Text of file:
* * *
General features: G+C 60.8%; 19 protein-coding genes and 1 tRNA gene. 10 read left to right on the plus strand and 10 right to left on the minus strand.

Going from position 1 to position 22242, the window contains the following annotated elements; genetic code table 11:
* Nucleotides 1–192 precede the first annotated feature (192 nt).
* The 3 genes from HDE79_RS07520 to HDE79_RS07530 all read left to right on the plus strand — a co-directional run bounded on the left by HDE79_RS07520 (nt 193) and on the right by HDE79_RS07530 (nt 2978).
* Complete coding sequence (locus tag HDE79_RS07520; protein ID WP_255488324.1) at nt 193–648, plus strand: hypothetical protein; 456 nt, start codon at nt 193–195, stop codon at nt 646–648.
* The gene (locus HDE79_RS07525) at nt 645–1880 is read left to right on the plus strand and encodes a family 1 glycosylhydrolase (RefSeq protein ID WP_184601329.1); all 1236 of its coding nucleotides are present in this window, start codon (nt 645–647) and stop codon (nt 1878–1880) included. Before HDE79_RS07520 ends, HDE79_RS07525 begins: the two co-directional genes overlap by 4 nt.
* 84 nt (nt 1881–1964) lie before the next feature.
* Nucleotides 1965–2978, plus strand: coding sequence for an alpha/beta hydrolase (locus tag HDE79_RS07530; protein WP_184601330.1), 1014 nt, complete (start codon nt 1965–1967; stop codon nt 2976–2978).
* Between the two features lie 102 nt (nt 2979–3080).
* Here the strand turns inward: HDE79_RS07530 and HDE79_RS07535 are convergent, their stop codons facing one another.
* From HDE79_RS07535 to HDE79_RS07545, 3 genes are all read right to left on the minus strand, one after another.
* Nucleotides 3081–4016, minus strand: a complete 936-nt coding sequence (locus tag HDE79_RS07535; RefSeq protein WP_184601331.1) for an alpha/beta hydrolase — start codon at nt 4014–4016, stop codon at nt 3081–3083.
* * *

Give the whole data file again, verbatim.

General features: G+C 60.8%; 19 protein-coding genes and 1 tRNA gene. 10 read left to right on the plus strand and 10 right to left on the minus strand.

Going from position 1 to position 22242, the window contains the following annotated elements; genetic code table 11:
* Nucleotides 1–192 precede the first annotated feature (192 nt).
* The 3 genes from HDE79_RS07520 to HDE79_RS07530 all read left to right on the plus strand — a co-directional run bounded on the left by HDE79_RS07520 (nt 193) and on the right by HDE79_RS07530 (nt 2978).
* Complete coding sequence (locus tag HDE79_RS07520; protein ID WP_255488324.1) at nt 193–648, plus strand: hypothetical protein; 456 nt, start codon at nt 193–195, stop codon at nt 646–648.
* The gene (locus HDE79_RS07525) at nt 645–1880 is read left to right on the plus strand and encodes a family 1 glycosylhydrolase (RefSeq protein ID WP_184601329.1); all 1236 of its coding nucleotides are present in this window, start codon (nt 645–647) and stop codon (nt 1878–1880) included. Before HDE79_RS07520 ends, HDE79_RS07525 begins: the two co-directional genes overlap by 4 nt.
* 84 nt (nt 1881–1964) lie before the next feature.
* Nucleotides 1965–2978, plus strand: coding sequence for an alpha/beta hydrolase (locus tag HDE79_RS07530; protein WP_184601330.1), 1014 nt, complete (start codon nt 1965–1967; stop codon nt 2976–2978).
* Between the two features lie 102 nt (nt 2979–3080).
* Here the strand turns inward: HDE79_RS07530 and HDE79_RS07535 are convergent, their stop codons facing one another.
* From HDE79_RS07535 to HDE79_RS07545, 3 genes are all read right to left on the minus strand, one after another.
* Nucleotides 3081–4016, minus strand: a complete 936-nt coding sequence (locus tag HDE79_RS07535; RefSeq protein WP_184601331.1) for an alpha/beta hydrolase — start codon at nt 4014–4016, stop codon at nt 3081–3083.